• April 28, 2016
  • 05:33 PM

MERS-CoV and antiviral singling: role of orf4b and M protein

by thelonevirologist in Virology Tidbits

Coronaviruses (CoV) are positive sense RNA viruses with a genome size of 29-32 kb with four genera (Alpha-, Beta-, Gamma- and Delta CoV) belonging to the family of the Coronaviridae within the order of Nidovirales, with the Betacoronaviruses further divided into four lineages (A-D).

Most CoV identified until now are causing severe disease only in animals including agricultural important animals such as chicken, cattle, and pigs. To date only six human CoV (HCoV) have been identified, namely HCoV-229E, HCoV-OC43, HCoV-NL63, HCoV-HKU1, Severe Respiratory Syndrome (SARS)-CoV and most recently Middle Eastern Respiratory Syndrome (MERS)-CoV, although a SARS-like CoV, WIV1-CoV, replicates in primary human epithelial cells at low levels as well as in mice expressing the human SARS-CoV receptor ACE2 albeit at lower levels compared to SARS-CoV.
Here recent advances concerning the inhibition of the antiviral response with a focus on the viral orf4b and M proteins derived from MERS-CoV are discussed. ... Read more »

Han, H., Wen, H., Zhou, C., Chen, F., Luo, L., Liu, J., & Yu, X. (2015) Bats as reservoirs of severe emerging infectious diseases. Virus Research, 1-6. DOI: 10.1016/j.virusres.2015.05.006  

Menachery VD, Yount BL Jr, Sims AC, Debbink K, Agnihothram SS, Gralinski LE, Graham RL, Scobey T, Plante JA, Royal SR.... (2016) SARS-like WIV1-CoV poised for human emergence. Proceedings of the National Academy of Sciences of the United States of America. PMID: 26976607  

Munster, V., Adney, D., van Doremalen, N., Brown, V., Miazgowicz, K., Milne-Price, S., Bushmaker, T., Rosenke, R., Scott, D., Hawkinson, A.... (2016) Replication and shedding of MERS-CoV in Jamaican fruit bats (Artibeus jamaicensis). Scientific Reports, 21878. DOI: 10.1038/srep21878  

Thornbrough JM, Jha BK, Yount B, Goldstein SA, Li Y, Elliott R, Sims AC, Baric RS, Silverman RH, & Weiss SR. (2016) Middle East Respiratory Syndrome Coronavirus NS4b Protein Inhibits Host RNase L Activation. mBio, 7(2). PMID: 27025250  

Li Y, Banerjee S, Wang Y, Goldstein SA, Dong B, Gaughan C, Silverman RH, & Weiss SR. (2016) Activation of RNase L is dependent on OAS3 expression during infection with diverse human viruses. Proceedings of the National Academy of Sciences of the United States of America, 113(8), 2241-6. PMID: 26858407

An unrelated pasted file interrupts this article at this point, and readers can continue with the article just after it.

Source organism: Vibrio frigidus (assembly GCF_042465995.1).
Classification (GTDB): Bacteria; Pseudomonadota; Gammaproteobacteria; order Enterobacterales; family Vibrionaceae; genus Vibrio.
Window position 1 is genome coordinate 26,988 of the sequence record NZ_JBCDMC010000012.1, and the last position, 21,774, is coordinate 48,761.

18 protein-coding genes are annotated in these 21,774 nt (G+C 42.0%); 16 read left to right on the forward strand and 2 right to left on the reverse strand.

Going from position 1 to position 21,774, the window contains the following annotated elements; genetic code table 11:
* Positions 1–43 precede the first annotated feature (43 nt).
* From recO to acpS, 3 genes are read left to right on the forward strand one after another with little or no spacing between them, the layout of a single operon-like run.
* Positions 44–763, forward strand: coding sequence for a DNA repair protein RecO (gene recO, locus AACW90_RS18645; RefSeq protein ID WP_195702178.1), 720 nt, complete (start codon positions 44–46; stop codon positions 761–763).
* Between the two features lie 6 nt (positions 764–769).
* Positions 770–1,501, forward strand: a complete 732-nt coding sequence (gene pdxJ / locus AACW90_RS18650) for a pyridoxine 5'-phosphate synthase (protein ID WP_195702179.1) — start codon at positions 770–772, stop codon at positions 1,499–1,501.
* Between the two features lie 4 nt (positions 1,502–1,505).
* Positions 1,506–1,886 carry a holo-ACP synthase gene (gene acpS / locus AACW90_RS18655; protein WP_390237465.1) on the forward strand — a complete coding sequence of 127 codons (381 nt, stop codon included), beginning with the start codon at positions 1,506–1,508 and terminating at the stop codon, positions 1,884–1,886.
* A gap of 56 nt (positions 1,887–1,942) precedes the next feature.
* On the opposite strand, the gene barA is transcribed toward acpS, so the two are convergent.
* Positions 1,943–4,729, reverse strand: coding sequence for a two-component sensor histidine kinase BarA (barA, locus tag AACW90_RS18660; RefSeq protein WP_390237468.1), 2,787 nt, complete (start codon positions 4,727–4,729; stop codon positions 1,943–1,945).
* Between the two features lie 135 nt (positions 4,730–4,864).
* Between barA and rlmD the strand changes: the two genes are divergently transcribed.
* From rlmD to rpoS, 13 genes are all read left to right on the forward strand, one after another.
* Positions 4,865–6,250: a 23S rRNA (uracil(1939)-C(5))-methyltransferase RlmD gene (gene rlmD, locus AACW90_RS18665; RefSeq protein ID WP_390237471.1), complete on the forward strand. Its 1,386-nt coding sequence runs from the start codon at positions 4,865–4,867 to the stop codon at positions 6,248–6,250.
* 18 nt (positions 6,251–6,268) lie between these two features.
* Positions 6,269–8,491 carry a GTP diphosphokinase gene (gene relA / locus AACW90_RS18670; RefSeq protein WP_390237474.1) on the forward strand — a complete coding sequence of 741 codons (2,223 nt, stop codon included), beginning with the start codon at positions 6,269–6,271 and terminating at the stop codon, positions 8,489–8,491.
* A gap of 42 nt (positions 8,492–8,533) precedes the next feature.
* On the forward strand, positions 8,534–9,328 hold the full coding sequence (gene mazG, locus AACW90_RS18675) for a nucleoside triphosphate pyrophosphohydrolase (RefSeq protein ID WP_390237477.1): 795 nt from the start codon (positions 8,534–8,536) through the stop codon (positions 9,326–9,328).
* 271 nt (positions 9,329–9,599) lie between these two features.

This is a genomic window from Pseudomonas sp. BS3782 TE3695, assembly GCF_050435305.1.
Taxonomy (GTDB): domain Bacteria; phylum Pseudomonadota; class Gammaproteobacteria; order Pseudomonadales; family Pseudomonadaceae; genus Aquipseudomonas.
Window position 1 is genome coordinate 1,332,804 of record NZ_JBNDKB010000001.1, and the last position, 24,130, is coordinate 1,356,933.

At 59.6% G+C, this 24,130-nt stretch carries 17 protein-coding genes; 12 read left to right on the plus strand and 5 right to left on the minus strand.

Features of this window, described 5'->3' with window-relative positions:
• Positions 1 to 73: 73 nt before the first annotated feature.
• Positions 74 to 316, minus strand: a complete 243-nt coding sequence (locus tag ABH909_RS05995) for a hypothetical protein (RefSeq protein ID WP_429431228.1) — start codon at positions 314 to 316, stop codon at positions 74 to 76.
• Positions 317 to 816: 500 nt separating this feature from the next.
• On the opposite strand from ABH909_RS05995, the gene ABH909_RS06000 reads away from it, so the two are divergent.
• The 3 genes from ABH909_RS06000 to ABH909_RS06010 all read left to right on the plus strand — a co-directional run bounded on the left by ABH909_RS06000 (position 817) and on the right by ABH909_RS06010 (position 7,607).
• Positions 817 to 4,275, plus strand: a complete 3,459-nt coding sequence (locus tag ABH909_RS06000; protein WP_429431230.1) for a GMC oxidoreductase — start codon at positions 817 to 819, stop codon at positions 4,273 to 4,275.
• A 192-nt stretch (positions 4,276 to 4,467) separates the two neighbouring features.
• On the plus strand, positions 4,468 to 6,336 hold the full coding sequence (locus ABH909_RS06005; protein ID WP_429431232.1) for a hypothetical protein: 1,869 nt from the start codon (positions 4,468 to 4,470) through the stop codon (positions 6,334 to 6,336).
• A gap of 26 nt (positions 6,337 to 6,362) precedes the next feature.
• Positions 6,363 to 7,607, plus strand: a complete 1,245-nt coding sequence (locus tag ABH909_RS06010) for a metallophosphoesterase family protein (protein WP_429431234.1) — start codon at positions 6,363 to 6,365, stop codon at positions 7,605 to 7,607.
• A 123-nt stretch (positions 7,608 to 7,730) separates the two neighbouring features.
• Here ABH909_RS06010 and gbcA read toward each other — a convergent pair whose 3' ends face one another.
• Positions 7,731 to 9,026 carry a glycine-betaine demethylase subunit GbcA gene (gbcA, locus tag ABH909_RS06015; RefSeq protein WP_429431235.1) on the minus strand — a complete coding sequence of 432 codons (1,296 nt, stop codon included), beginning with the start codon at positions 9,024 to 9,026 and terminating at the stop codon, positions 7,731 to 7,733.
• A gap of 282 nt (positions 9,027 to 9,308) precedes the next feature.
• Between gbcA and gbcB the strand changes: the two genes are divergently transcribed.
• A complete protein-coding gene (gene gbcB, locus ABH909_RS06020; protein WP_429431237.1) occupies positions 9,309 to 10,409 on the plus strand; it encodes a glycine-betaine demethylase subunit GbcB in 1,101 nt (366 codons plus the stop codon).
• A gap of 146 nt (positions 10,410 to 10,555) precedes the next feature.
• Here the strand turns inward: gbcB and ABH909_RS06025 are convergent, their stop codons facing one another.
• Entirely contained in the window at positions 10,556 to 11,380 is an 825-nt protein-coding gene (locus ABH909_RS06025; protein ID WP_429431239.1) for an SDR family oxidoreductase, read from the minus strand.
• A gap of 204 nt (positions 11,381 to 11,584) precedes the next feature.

Castelli, J., Wood, K., & Youle, R. (1998) The 2-5A system in viral infection and apoptosis. Biomedicine , 52(9), 386-390. DOI: 10.1016/S0753-3322(99)80006-7  

  • April 28, 2016
  • 11:30 AM

Sophie Deneve and the efficient neural code

by neuroecology in Neuroecology

Neuroscientists have a schizophrenic view of how neurons. On the one hand, we say, neurons are ultra-efficient and are as precise as possible in their encoding of the world. On the other hand, neurons are pretty noisy, with the variability in … Continue reading →... Read more »

Denève, S., & Machens, C. (2016) Efficient codes and balanced networks. Nature Neuroscience, 19(3), 375-382. DOI: 10.1038/nn.4243  

  • April 28, 2016
  • 10:45 AM
  • 52 views a new interactive way of visualising and comparing trees

by Christophe Dessimoz in Open Reading Frame

The paper introducing our new tree visualisation tool was just published in MBE.

Yet another tool to display trees, you might say, and indeed, so it is. But for all the tools that have been developed over the years, there are very few that scale to large trees, make it easy to compare trees side-by-side, and simply run in a browser on any computer or mobile device.

To fill this gap, we created

Story behind the paper